14. Studio space and making it work

Working in a small studio doesn’t have to be a limitation. You can make smaller studio spaces work for you with just a little bit of planning, organization and creativity.

This photography class provides a number of tips and tricks for setting up a studio, whether it be your first home photography studio or your fourth professional studio. From storing equipment to safety considerations, Karl explains what to think about when setting up your own studio and how to make the most of available space.

In this photography class we cover the following:

  • Maximizing space
  • Storing your equipment
  • Tips for setting up a home studio
  • Useful equipment and accessories
  • Safety considerations
  • Displaying your work

Comments

  1. Hi Karl,
    Could you get David to come over some time? It’d be great to hear how he does all these fluid shots! Maybe it can be a talk show, or live demo shoot, or maybe a few course lessons?

    As for studio space, my future home studio will have a normal ceiling height (approx 2,5m or thereabouts, not higher. Already planned it in with my home renovation.). Do you have advice or tips for those that do have height constraints?

    1. Hi Kryn, 2.5 is manageable but I would have it white but it will also be prudent to construct some sort of fabric on wires that can be drawn across the ceiling to make it black if necessary, or maybe large black foam boards that can velcro to the ceiling.

      With regards David, you’ll be pleased to hear he is scheduled to come over in the New Year. Cheers Karl.

  2. Hi, Karl.
    Your tutorials have been invaluable to me.
    I am working in a very small home studio, being 2.3m x 3.9m. My backdrop is 2m x 2m. Is this actually too small to do anything but the one light set up ?
    Its a log cabin so obviously the walls are all round wood. Im considering putting up some sort of curtaining but this will reduce the space even more. Any ideas or tips ?
    Thank you
    Jo

    1. Hi Joanne, thank you I’m glad you are enjoying them. With regards your questions please continue through the ‘Light Source’ course and you will see in the one, two, and three light setups that there are ways to overcome these problems. If you have further questions following this then please come back to me. Kind regards Karl.

  3. Hello from Canada Karl. I’ll be moving in to my first studio in a couple of weeks. Yes, I’m extremely excited about it. The space is an old school classroom 10metres x 12metres with approximately 4metres of height. Currently the walls are painted an industrial grey colour with a white ceiling. Should I paint the walls white or leave it grey? My initial thought was to go all white but perhaps that’s not the best option. Any thoughts are appreciated. Thank you. Nick.

    1. Hi Nicholas, Your studio is a decent size so I would go all white but also install some black fabric curtains on wires that you can draw around the room as necessary when you really want to ensure there is no light bounce.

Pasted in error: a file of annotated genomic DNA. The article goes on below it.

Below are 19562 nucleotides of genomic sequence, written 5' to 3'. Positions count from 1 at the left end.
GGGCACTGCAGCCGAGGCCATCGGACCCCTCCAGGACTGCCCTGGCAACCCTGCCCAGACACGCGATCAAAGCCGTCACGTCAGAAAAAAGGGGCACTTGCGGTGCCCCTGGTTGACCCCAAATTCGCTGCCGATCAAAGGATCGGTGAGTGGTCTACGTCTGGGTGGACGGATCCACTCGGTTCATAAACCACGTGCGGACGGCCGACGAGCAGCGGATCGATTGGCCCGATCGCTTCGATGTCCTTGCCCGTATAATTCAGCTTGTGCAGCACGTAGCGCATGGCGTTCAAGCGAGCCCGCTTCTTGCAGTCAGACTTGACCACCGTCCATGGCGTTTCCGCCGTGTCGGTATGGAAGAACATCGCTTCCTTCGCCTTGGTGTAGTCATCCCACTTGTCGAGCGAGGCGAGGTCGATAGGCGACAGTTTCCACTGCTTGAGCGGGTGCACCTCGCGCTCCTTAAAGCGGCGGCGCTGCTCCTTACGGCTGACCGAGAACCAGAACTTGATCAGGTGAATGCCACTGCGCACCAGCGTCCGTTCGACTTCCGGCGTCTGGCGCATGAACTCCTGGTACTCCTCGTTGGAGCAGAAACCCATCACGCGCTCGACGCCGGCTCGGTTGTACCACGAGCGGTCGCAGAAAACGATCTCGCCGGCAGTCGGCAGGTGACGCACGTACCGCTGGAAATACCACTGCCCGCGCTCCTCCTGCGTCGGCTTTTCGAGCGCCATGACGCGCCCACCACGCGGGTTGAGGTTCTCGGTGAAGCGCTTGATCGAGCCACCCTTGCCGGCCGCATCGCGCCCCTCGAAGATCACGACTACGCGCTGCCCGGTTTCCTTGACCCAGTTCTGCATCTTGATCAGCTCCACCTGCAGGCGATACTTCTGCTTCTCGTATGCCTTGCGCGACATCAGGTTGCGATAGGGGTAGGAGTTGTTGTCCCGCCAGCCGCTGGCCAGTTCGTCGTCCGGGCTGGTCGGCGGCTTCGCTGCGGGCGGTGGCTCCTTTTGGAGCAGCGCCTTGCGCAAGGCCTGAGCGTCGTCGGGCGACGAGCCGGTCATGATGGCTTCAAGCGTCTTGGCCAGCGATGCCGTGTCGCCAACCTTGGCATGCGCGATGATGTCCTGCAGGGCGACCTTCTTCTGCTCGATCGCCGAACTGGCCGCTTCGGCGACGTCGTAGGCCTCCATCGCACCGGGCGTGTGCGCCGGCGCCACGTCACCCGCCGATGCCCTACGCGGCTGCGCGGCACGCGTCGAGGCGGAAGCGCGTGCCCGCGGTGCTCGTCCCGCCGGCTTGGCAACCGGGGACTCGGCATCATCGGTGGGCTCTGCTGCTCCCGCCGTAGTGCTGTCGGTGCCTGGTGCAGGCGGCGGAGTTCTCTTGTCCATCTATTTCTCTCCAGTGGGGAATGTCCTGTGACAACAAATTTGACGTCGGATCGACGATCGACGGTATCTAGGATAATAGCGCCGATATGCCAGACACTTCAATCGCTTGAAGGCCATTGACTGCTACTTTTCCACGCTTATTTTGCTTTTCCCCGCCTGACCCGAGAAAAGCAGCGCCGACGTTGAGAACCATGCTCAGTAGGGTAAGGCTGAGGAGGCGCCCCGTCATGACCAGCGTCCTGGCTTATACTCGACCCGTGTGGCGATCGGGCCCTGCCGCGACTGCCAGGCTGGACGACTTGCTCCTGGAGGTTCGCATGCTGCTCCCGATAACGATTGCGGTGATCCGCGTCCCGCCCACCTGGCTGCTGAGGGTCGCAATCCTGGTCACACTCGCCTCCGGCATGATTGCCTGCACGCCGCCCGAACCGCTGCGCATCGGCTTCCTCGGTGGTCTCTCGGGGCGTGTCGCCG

4. Excellent content! We are opening a studio next month and this video is solid gold! Very glad I found you Karl this learning platform is amazing! Thank you

  5. Hi again Karl. So I’ve been in my new studio (described above) for a couple of months now and it’s working out very well. One thing that’s proving to be problematic however is the storage of softboxes and other large modifiers. I like to leave my most commonly used ones built up and ready to go but obviously that takes up a lot of floor space. When you had smaller studios what diD you Do to solve this problem.? Break them down? Hanging system?
    Anyone who has an idea about this please chime in. Thanks as always Karl

    1. Hi Nicholas, you can screw large hooks into the wall or ceiling and hang them. These type of hooks are usually plastic coated and about 10cm diameter available from DIY stores.

  6. Really enjoying your videos Karl.
    I would love to view the one on how you constructed your infinity wall. (Couldn’t find it.) I am especially interested in what material you use for the floor and what maintenance (keeping it white) looks like. I have been using flat white paint which looks great but really shows the scuff marks. I have to keep repainting it alot.

      1. Thanks! I was hoping there was some magic solution that worked better than what I was doing but per your video … once every month or so is what I end up doing for a fresh coat as well.
        BTW … I am really impressed by your quick and timely responses.

  7. How do you keep the infinity cove clean, do you paint it often, and why white and not gray like i have seen in other fashion studios?

    1. Never mind i just read through a bunch of comments> but i still want to know why white instead of gray/

      1. Hi David, I’ve worked in many different rental studios over the last 20 years and I don’t recall seeing a grey one? White can easily be made grey by putting less light on white. White will only be white if you put lots of light on it. When I need a dark grey background then I paint part of my cove that colour.

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